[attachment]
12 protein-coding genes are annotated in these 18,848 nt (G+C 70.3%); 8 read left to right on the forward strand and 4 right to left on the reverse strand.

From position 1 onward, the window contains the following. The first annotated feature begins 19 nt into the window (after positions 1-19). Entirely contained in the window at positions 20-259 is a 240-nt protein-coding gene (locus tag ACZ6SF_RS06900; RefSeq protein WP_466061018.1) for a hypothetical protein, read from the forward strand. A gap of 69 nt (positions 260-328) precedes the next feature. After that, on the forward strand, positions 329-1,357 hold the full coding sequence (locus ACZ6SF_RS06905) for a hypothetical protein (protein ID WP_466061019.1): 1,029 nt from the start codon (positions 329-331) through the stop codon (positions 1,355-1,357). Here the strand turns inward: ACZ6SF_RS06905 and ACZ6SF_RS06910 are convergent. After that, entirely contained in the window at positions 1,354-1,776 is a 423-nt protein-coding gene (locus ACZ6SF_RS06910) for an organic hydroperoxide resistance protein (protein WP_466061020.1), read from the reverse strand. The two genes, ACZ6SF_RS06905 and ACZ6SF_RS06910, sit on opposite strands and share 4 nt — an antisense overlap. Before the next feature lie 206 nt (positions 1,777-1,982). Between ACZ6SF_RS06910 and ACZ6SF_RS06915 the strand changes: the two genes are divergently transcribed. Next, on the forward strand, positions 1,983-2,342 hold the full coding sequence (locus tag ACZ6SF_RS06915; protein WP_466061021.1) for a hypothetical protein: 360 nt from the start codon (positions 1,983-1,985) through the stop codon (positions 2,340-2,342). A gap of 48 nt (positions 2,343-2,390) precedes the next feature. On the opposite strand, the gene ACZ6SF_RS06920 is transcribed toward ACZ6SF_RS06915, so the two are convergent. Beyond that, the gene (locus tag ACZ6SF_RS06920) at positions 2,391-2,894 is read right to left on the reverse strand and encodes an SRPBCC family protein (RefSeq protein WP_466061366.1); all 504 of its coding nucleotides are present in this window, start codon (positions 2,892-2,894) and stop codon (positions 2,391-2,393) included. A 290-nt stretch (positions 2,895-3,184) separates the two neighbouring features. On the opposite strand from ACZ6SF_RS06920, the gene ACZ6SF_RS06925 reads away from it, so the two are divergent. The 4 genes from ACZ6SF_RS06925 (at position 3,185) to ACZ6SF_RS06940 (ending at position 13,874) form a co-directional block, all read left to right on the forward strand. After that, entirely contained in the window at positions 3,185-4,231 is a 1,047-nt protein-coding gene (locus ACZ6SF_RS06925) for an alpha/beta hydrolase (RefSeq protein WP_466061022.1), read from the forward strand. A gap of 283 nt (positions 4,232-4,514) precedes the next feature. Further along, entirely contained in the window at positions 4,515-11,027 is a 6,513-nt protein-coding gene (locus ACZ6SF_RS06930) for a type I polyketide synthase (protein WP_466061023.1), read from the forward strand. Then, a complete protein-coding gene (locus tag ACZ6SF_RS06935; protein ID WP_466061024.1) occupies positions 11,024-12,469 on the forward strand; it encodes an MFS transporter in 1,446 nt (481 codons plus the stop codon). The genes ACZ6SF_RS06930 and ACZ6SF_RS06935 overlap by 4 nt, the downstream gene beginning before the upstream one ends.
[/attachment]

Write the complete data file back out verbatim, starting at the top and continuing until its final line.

12 protein-coding genes are annotated in these 18,848 nt (G+C 70.3%); 8 read left to right on the forward strand and 4 right to left on the reverse strand.

From position 1 onward, the window contains the following. The first annotated feature begins 19 nt into the window (after positions 1-19). Entirely contained in the window at positions 20-259 is a 240-nt protein-coding gene (locus tag ACZ6SF_RS06900; RefSeq protein WP_466061018.1) for a hypothetical protein, read from the forward strand. A gap of 69 nt (positions 260-328) precedes the next feature. After that, on the forward strand, positions 329-1,357 hold the full coding sequence (locus ACZ6SF_RS06905) for a hypothetical protein (protein ID WP_466061019.1): 1,029 nt from the start codon (positions 329-331) through the stop codon (positions 1,355-1,357). Here the strand turns inward: ACZ6SF_RS06905 and ACZ6SF_RS06910 are convergent. After that, entirely contained in the window at positions 1,354-1,776 is a 423-nt protein-coding gene (locus ACZ6SF_RS06910) for an organic hydroperoxide resistance protein (protein WP_466061020.1), read from the reverse strand. The two genes, ACZ6SF_RS06905 and ACZ6SF_RS06910, sit on opposite strands and share 4 nt — an antisense overlap. Before the next feature lie 206 nt (positions 1,777-1,982). Between ACZ6SF_RS06910 and ACZ6SF_RS06915 the strand changes: the two genes are divergently transcribed. Next, on the forward strand, positions 1,983-2,342 hold the full coding sequence (locus tag ACZ6SF_RS06915; protein WP_466061021.1) for a hypothetical protein: 360 nt from the start codon (positions 1,983-1,985) through the stop codon (positions 2,340-2,342). A gap of 48 nt (positions 2,343-2,390) precedes the next feature. On the opposite strand, the gene ACZ6SF_RS06920 is transcribed toward ACZ6SF_RS06915, so the two are convergent. Beyond that, the gene (locus tag ACZ6SF_RS06920) at positions 2,391-2,894 is read right to left on the reverse strand and encodes an SRPBCC family protein (RefSeq protein WP_466061366.1); all 504 of its coding nucleotides are present in this window, start codon (positions 2,892-2,894) and stop codon (positions 2,391-2,393) included. A 290-nt stretch (positions 2,895-3,184) separates the two neighbouring features. On the opposite strand from ACZ6SF_RS06920, the gene ACZ6SF_RS06925 reads away from it, so the two are divergent. The 4 genes from ACZ6SF_RS06925 (at position 3,185) to ACZ6SF_RS06940 (ending at position 13,874) form a co-directional block, all read left to right on the forward strand. After that, entirely contained in the window at positions 3,185-4,231 is a 1,047-nt protein-coding gene (locus ACZ6SF_RS06925) for an alpha/beta hydrolase (RefSeq protein WP_466061022.1), read from the forward strand. A gap of 283 nt (positions 4,232-4,514) precedes the next feature. Further along, entirely contained in the window at positions 4,515-11,027 is a 6,513-nt protein-coding gene (locus ACZ6SF_RS06930) for a type I polyketide synthase (protein WP_466061023.1), read from the forward strand. Then, a complete protein-coding gene (locus tag ACZ6SF_RS06935; protein ID WP_466061024.1) occupies positions 11,024-12,469 on the forward strand; it encodes an MFS transporter in 1,446 nt (481 codons plus the stop codon). The genes ACZ6SF_RS06930 and ACZ6SF_RS06935 overlap by 4 nt, the downstream gene beginning before the upstream one ends.